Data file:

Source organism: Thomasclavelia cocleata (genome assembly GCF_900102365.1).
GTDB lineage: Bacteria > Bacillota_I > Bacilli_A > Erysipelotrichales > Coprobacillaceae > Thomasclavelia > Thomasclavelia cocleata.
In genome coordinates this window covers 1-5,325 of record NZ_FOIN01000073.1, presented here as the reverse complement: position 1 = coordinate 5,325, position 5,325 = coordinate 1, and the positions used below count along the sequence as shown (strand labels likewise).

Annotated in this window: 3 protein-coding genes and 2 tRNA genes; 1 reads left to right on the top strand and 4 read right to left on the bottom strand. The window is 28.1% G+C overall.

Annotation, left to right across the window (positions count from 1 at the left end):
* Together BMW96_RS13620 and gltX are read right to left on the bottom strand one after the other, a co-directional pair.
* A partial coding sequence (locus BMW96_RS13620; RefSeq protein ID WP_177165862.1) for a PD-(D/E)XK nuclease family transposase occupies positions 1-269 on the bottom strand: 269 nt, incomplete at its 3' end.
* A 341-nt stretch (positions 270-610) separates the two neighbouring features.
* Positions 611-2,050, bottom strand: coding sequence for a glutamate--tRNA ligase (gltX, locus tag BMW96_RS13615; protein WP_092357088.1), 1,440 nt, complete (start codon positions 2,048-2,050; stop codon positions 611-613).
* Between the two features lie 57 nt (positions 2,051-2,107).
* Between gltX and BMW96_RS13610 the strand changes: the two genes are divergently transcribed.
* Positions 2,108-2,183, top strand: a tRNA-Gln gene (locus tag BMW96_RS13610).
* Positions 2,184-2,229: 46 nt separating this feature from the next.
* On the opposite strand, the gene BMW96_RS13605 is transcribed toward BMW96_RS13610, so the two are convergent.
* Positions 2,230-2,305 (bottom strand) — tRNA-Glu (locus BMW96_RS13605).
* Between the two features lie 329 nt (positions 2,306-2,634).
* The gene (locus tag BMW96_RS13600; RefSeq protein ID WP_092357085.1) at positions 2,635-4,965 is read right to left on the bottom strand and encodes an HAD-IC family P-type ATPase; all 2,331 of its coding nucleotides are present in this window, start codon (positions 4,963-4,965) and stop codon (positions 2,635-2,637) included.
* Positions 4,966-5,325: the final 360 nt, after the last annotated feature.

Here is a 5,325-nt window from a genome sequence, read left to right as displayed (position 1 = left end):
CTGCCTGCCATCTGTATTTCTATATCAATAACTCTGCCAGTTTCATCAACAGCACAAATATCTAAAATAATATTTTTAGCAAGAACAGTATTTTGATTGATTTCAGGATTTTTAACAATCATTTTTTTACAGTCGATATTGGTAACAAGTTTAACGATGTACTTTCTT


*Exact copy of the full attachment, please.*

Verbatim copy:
Source organism: Thomasclavelia cocleata (genome assembly GCF_900102365.1).
GTDB lineage: Bacteria > Bacillota_I > Bacilli_A > Erysipelotrichales > Coprobacillaceae > Thomasclavelia > Thomasclavelia cocleata.
In genome coordinates this window covers 1-5,325 of record NZ_FOIN01000073.1, presented here as the reverse complement: position 1 = coordinate 5,325, position 5,325 = coordinate 1, and the positions used below count along the sequence as shown (strand labels likewise).

Annotated in this window: 3 protein-coding genes and 2 tRNA genes; 1 reads left to right on the top strand and 4 read right to left on the bottom strand. The window is 28.1% G+C overall.

Annotation, left to right across the window (positions count from 1 at the left end):
* Together BMW96_RS13620 and gltX are read right to left on the bottom strand one after the other, a co-directional pair.
* A partial coding sequence (locus BMW96_RS13620; RefSeq protein ID WP_177165862.1) for a PD-(D/E)XK nuclease family transposase occupies positions 1-269 on the bottom strand: 269 nt, incomplete at its 3' end.
* A 341-nt stretch (positions 270-610) separates the two neighbouring features.
* Positions 611-2,050, bottom strand: coding sequence for a glutamate--tRNA ligase (gltX, locus tag BMW96_RS13615; protein WP_092357088.1), 1,440 nt, complete (start codon positions 2,048-2,050; stop codon positions 611-613).
* Between the two features lie 57 nt (positions 2,051-2,107).
* Between gltX and BMW96_RS13610 the strand changes: the two genes are divergently transcribed.
* Positions 2,108-2,183, top strand: a tRNA-Gln gene (locus tag BMW96_RS13610).
* Positions 2,184-2,229: 46 nt separating this feature from the next.
* On the opposite strand, the gene BMW96_RS13605 is transcribed toward BMW96_RS13610, so the two are convergent.
* Positions 2,230-2,305 (bottom strand) — tRNA-Glu (locus BMW96_RS13605).
* Between the two features lie 329 nt (positions 2,306-2,634).
* The gene (locus tag BMW96_RS13600; RefSeq protein ID WP_092357085.1) at positions 2,635-4,965 is read right to left on the bottom strand and encodes an HAD-IC family P-type ATPase; all 2,331 of its coding nucleotides are present in this window, start codon (positions 4,963-4,965) and stop codon (positions 2,635-2,637) included.
* Positions 4,966-5,325: the final 360 nt, after the last annotated feature.

Here is a 5,325-nt window from a genome sequence, read left to right as displayed (position 1 = left end):
CTGCCTGCCATCTGTATTTCTATATCAATAACTCTGCCAGTTTCATCAACAGCACAAATATCTAAAATAATATTTTTAGCAAGAACAGTATTTTGATTGATTTCAGGATTTTTAACAATCATTTTTTTACAGTCGATATTGGTAACAAGTTTAACGATGTACTTTCTT